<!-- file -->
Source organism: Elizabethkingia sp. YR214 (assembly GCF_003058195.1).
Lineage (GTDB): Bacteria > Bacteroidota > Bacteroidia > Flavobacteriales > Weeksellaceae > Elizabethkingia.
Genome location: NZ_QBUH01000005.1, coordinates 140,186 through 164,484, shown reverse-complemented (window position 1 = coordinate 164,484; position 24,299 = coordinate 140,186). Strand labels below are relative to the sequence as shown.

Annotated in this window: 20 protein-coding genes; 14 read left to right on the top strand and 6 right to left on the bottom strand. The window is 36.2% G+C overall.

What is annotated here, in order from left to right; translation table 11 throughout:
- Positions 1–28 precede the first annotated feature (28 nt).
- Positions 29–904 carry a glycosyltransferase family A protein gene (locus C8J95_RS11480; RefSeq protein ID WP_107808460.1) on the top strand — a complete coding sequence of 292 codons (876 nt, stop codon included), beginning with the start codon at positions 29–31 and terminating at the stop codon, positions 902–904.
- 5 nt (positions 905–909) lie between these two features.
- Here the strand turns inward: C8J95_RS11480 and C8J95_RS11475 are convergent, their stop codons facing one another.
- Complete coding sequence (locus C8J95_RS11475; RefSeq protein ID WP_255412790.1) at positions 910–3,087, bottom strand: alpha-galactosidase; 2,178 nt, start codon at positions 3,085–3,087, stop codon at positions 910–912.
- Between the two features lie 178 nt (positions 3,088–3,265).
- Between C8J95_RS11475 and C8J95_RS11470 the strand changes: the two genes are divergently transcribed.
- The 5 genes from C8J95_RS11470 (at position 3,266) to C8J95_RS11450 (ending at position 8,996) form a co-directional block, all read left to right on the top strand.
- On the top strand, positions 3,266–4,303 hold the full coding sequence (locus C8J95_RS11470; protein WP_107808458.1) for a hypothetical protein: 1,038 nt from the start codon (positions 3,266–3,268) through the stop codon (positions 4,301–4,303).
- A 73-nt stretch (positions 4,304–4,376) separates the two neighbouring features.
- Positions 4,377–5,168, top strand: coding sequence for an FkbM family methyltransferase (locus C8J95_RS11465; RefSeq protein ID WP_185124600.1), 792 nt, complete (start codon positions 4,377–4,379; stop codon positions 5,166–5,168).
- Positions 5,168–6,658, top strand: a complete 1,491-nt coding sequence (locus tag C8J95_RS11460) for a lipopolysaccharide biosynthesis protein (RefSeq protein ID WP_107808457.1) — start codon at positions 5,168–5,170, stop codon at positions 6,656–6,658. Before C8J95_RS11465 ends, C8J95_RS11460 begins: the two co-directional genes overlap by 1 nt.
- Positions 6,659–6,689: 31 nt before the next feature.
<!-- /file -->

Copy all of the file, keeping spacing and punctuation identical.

Source organism: Elizabethkingia sp. YR214 (assembly GCF_003058195.1).
Lineage (GTDB): Bacteria > Bacteroidota > Bacteroidia > Flavobacteriales > Weeksellaceae > Elizabethkingia.
Genome location: NZ_QBUH01000005.1, coordinates 140,186 through 164,484, shown reverse-complemented (window position 1 = coordinate 164,484; position 24,299 = coordinate 140,186). Strand labels below are relative to the sequence as shown.

Annotated in this window: 20 protein-coding genes; 14 read left to right on the top strand and 6 right to left on the bottom strand. The window is 36.2% G+C overall.

What is annotated here, in order from left to right; translation table 11 throughout:
- Positions 1–28 precede the first annotated feature (28 nt).
- Positions 29–904 carry a glycosyltransferase family A protein gene (locus C8J95_RS11480; RefSeq protein ID WP_107808460.1) on the top strand — a complete coding sequence of 292 codons (876 nt, stop codon included), beginning with the start codon at positions 29–31 and terminating at the stop codon, positions 902–904.
- 5 nt (positions 905–909) lie between these two features.
- Here the strand turns inward: C8J95_RS11480 and C8J95_RS11475 are convergent, their stop codons facing one another.
- Complete coding sequence (locus C8J95_RS11475; RefSeq protein ID WP_255412790.1) at positions 910–3,087, bottom strand: alpha-galactosidase; 2,178 nt, start codon at positions 3,085–3,087, stop codon at positions 910–912.
- Between the two features lie 178 nt (positions 3,088–3,265).
- Between C8J95_RS11475 and C8J95_RS11470 the strand changes: the two genes are divergently transcribed.
- The 5 genes from C8J95_RS11470 (at position 3,266) to C8J95_RS11450 (ending at position 8,996) form a co-directional block, all read left to right on the top strand.
- On the top strand, positions 3,266–4,303 hold the full coding sequence (locus C8J95_RS11470; protein WP_107808458.1) for a hypothetical protein: 1,038 nt from the start codon (positions 3,266–3,268) through the stop codon (positions 4,301–4,303).
- A 73-nt stretch (positions 4,304–4,376) separates the two neighbouring features.
- Positions 4,377–5,168, top strand: coding sequence for an FkbM family methyltransferase (locus C8J95_RS11465; RefSeq protein ID WP_185124600.1), 792 nt, complete (start codon positions 4,377–4,379; stop codon positions 5,166–5,168).
- Positions 5,168–6,658, top strand: a complete 1,491-nt coding sequence (locus tag C8J95_RS11460) for a lipopolysaccharide biosynthesis protein (RefSeq protein ID WP_107808457.1) — start codon at positions 5,168–5,170, stop codon at positions 6,656–6,658. Before C8J95_RS11465 ends, C8J95_RS11460 begins: the two co-directional genes overlap by 1 nt.
- Positions 6,659–6,689: 31 nt before the next feature.